Differing accounts of a tree-spiking incident are escalating a confirmation battle for President Biden’s pick to lead the Bureau of Land Management. (Photo by Trevor Pye via Unsplash)
GOP lawmakers on Monday chopped down a controversial plan that critics said would have raised taxes on Iowa’s private forest land soon after a storm downed 25% of the state’s trees.
Sens. Amy Sinclair of Allerton and Dan Dawson of Council Bluffs said they decided to hold a Senate Ways and Means subcommittee hearing to gather comments on Senate File 352, but chose not to advance it. Dawson said a new subcommittee hearing could be called if the bill can be amended to address concerns.
The bill, formerly Senate File 112, earlier passed the Senate Natural Resources and Environment Committee.
It was a rare defeat for the Iowa Farm Bureau Federation, which spoke in favor of the bill as a way to equalize taxes. Similar legislation has stalled in previous years.
One of the harshest critics of the bill, Democratic Sen. Joe Bolkcom of Iowa City, wrapped up his complaints about much of the GOP’s 2021 platform in one comment.
“This bill will result in clear-cutting,” Bolkcom said. “It will result in fewer trees, and less management. It’s absolutely the wrong direction to go.
“I know you don’t like public universities. I know you don’t like people voting. I know you don’t like Twitter and Facebook. But I would never have guessed you don’t like trees,” Bolkcom told his Republican colleagues. “This is a bad bill.”
Dawson, chairman of the Senate Ways and Means Committee, said he is looking for ways to address abuses of the tax credit system for forest land.
“This issue has been around the Legislature for a few years,” Dawson said. He has told lawmakers who previously were county supervisors that he would “try to find some possible way forward to start to address these issues.”
Dawson added: “The point of this issue is to figure out some of the bad actors out there who really don’t care about the acres they have, they just want to avoid property taxes.”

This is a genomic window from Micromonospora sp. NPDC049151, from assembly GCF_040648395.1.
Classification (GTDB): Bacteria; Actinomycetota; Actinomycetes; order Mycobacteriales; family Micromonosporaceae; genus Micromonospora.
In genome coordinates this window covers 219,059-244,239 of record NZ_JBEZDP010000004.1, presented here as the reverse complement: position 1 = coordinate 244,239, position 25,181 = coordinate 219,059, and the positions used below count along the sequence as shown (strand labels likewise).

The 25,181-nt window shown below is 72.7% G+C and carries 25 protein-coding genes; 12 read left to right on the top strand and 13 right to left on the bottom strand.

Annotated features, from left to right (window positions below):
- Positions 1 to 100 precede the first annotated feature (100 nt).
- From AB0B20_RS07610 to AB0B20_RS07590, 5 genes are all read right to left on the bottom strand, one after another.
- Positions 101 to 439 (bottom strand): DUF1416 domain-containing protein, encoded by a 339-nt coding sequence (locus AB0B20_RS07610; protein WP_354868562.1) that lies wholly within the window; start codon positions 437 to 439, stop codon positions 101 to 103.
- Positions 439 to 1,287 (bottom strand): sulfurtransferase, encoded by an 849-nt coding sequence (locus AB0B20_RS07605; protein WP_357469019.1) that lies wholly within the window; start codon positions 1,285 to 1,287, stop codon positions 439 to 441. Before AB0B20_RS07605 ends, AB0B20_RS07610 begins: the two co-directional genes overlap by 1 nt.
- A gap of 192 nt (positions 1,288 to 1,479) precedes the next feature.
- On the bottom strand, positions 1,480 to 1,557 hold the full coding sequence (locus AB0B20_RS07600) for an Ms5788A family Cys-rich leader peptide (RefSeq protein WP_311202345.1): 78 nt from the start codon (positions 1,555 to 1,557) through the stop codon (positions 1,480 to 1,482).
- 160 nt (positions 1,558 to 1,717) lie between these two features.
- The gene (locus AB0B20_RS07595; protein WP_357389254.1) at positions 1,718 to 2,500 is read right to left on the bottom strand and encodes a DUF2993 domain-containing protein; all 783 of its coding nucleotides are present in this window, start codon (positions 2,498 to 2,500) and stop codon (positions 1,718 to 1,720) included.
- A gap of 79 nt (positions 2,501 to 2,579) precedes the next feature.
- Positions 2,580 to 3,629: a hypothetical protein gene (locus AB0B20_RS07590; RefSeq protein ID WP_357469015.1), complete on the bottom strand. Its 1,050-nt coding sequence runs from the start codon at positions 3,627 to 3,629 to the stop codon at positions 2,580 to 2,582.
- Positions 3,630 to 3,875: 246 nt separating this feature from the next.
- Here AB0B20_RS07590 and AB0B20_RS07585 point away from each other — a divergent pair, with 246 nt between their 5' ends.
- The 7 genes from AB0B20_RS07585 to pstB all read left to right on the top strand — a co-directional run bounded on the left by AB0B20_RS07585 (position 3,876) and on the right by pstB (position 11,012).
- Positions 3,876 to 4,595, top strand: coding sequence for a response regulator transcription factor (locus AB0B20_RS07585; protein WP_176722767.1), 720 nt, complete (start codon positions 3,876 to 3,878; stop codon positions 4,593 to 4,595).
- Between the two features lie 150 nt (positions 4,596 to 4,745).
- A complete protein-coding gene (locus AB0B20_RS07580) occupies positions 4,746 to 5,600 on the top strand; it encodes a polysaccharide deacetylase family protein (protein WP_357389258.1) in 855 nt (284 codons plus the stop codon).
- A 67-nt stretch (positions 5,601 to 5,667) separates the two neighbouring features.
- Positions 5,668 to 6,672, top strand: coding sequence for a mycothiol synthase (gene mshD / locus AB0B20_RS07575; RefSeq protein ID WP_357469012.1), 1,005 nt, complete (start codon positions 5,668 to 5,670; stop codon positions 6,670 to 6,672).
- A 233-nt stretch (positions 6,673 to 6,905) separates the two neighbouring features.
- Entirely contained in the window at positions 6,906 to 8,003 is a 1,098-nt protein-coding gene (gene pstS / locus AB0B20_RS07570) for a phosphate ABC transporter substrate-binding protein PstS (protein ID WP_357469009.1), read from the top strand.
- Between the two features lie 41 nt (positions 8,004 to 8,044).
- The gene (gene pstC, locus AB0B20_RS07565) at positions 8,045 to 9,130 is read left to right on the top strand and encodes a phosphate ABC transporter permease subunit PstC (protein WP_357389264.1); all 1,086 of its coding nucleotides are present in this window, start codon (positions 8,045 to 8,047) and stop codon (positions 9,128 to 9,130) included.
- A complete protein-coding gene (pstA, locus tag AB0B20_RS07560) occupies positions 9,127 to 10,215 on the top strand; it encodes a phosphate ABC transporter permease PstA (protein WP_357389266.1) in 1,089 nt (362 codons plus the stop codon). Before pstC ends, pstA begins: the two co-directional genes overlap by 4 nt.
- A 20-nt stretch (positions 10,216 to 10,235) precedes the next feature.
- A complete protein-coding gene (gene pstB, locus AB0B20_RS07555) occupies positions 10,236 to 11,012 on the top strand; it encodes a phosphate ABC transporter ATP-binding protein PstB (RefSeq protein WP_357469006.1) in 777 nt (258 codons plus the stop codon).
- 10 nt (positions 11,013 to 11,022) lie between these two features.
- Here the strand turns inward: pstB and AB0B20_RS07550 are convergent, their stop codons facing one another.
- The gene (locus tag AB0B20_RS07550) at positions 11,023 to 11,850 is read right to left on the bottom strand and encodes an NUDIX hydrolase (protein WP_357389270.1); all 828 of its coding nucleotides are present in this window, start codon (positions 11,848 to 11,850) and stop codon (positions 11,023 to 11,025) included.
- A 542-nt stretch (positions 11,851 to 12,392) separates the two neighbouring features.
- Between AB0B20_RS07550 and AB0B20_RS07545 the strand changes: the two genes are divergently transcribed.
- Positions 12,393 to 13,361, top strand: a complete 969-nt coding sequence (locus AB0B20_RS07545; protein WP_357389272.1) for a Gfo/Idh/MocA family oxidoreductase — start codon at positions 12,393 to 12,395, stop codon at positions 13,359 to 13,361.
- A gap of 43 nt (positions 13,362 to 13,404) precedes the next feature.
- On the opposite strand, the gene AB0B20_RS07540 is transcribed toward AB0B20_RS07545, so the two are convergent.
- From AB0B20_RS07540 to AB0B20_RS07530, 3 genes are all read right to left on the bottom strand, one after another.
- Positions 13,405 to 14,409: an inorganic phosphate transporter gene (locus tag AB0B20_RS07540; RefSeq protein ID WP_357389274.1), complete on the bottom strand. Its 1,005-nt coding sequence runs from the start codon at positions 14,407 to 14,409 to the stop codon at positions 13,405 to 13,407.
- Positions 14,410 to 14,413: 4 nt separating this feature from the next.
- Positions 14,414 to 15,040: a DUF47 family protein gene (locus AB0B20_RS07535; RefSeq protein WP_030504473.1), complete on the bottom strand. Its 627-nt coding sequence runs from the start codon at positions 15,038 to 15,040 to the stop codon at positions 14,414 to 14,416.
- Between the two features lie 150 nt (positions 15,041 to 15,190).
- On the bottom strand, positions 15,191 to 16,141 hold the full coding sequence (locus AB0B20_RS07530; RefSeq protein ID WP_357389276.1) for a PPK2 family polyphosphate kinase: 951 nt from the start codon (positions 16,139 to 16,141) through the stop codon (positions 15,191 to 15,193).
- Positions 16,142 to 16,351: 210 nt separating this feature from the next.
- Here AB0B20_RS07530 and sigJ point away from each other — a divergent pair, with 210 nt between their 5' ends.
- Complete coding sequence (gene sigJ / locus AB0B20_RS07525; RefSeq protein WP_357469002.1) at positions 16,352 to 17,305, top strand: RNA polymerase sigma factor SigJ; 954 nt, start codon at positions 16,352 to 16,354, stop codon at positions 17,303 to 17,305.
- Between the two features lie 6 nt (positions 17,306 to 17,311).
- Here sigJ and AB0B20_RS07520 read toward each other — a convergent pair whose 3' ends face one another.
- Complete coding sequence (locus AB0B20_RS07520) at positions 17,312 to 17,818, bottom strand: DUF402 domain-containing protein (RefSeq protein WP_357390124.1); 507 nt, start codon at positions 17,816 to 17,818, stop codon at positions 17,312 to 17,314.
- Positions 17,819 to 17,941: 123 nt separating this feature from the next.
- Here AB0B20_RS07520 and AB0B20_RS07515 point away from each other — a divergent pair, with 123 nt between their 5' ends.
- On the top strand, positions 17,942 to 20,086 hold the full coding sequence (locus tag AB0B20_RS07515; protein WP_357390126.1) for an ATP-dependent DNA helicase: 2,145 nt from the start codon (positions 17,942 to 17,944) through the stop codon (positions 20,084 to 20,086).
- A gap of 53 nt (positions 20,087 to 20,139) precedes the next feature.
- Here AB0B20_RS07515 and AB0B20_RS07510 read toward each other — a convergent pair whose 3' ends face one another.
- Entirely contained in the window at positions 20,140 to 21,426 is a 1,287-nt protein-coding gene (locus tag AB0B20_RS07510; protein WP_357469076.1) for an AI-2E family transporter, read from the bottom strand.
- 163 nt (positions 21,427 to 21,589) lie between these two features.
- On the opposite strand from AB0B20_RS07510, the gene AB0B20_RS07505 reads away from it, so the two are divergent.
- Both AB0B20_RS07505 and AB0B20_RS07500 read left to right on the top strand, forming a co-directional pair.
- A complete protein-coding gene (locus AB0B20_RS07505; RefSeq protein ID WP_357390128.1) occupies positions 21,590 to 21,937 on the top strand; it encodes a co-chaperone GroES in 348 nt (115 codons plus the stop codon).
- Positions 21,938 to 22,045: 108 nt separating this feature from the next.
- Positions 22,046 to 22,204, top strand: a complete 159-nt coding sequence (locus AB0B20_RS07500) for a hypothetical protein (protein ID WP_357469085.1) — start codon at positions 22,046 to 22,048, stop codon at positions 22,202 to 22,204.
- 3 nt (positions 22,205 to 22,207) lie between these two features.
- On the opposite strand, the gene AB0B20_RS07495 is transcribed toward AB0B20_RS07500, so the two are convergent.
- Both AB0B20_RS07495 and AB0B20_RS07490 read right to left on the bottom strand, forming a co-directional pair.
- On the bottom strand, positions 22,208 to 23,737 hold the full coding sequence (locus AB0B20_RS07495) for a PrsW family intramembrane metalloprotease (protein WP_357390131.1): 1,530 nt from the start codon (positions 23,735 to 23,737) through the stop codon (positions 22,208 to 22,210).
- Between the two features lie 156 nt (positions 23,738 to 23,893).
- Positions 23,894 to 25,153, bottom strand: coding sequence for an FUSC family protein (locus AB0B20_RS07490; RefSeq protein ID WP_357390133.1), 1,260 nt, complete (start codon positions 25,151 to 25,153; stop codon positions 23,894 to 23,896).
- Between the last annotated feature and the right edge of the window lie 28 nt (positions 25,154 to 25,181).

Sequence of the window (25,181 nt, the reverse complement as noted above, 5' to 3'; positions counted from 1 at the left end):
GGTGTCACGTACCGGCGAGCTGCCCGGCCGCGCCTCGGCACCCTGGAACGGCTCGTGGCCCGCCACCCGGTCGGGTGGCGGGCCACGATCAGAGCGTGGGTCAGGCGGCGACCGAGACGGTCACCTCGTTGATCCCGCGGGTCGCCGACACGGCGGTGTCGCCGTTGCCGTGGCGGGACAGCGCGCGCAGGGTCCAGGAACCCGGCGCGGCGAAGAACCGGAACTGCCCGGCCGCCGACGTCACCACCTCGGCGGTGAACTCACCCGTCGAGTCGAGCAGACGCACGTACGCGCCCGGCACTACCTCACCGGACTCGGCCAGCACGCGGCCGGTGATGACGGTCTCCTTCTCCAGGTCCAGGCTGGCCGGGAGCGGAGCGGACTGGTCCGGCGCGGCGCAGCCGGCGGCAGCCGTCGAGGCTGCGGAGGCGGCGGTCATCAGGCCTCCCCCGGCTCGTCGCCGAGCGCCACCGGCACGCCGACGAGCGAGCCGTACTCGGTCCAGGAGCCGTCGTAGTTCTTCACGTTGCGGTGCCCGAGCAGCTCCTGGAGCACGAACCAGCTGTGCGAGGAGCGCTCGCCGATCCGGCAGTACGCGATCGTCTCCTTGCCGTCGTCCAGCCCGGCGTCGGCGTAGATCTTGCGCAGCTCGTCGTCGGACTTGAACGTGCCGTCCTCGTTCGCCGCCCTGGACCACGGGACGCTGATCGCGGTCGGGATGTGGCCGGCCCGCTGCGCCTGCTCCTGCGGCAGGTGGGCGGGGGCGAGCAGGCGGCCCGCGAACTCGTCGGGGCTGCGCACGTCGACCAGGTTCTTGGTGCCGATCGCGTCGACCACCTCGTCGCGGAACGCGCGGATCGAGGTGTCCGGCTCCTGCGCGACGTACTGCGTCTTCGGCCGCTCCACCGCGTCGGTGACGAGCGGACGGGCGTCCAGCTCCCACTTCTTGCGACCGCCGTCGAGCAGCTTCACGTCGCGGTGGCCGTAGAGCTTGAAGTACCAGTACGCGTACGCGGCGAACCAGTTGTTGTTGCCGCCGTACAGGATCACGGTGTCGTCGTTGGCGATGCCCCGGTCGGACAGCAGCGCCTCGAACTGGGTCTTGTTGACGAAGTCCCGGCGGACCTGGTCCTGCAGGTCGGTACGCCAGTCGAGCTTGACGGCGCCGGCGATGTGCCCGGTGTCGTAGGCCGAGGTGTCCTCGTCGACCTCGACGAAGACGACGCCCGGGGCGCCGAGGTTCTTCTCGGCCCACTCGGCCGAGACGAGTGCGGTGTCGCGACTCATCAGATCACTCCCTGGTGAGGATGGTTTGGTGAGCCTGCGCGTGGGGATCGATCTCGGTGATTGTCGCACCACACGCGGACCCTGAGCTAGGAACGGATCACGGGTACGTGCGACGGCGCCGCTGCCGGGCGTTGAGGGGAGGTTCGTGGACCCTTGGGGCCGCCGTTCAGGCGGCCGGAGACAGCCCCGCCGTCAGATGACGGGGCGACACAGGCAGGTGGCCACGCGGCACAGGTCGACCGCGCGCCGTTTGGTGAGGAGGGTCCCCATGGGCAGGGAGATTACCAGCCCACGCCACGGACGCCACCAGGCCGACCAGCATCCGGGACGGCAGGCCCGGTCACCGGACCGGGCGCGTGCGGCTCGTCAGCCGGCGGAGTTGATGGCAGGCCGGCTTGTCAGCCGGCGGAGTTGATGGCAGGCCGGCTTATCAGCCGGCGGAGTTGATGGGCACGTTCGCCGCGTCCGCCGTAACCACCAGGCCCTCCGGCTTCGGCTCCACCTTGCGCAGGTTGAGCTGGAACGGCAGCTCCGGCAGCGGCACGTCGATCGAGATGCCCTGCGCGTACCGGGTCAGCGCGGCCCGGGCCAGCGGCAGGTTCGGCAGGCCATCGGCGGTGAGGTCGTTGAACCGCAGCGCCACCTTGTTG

An August derecho flattened a quarter of Iowa’s trees. Democrats, including Sen. Rob Hogg of Cedar Rapids, one of the cities hardest-hit by the storm, had rallied opposition to the bill. Hogg has called the measure ill-timed and bad for both the economy and the environment.
Current law allows for a 100% tax exemption for qualified forest land parcels of at least 2 acres. The bill would have reserved the tax credit for parcels of at least 10 acres, while reducing the exemption to 75%, the nonpartisan Legislative Services Agency reported.
In a fiscal note, LSA found that 803,000 acres assessed at $733 million are in forest and fruit tree reserves. With rollbacks, the value of the property tax exemption amounts to a combined $15 million.
The bill would reduce the state’s share of aid to schools by increasing the amount property owners are paying. The state would save $1.4 million a year through fiscal year 2029, when the savings would increase to $3 million from current levels, LSA reported. But the bill would mean a net property tax revenue increase for local governments of $5.8 million per year through 2029, then $12.6 million a year.
Conservation groups and forestry industry organizations opposed the bill.
Edward Gross, a tree farmer from Fayette County, said his family has tended forest for 120 years. “Yes, we can understand the tax issue, but we also understand the incredible recreation value that our land has provided for the whole community and the county.
“I have always assumed that forestry legislation will be a positive force designed to solve problems and correct issues and this bill just doesn’t provide that optimism or support for a strong forest preserve program,” Gross said. “This bill does nothing to correct the forest reserve violators.”
Ken Herring, a former Iowa Department of Natural Resources administrator who had overseen state forests, is co-chair of the Forestry Advisory Council. That task force formed when the state disbanded DNR’s forestry division in 2017.
Herring said farmers enjoy a range of tax breaks on land, drainage systems and other parts of their operations, which shifts the tax burden to others.
“We think it’s unfair to single out an individual industry in the state to look at raising their taxes,” Herring said of forestry. Herring said his own forest land not only lost trees to derecho, but also to oak wilt and emerald ash borer.
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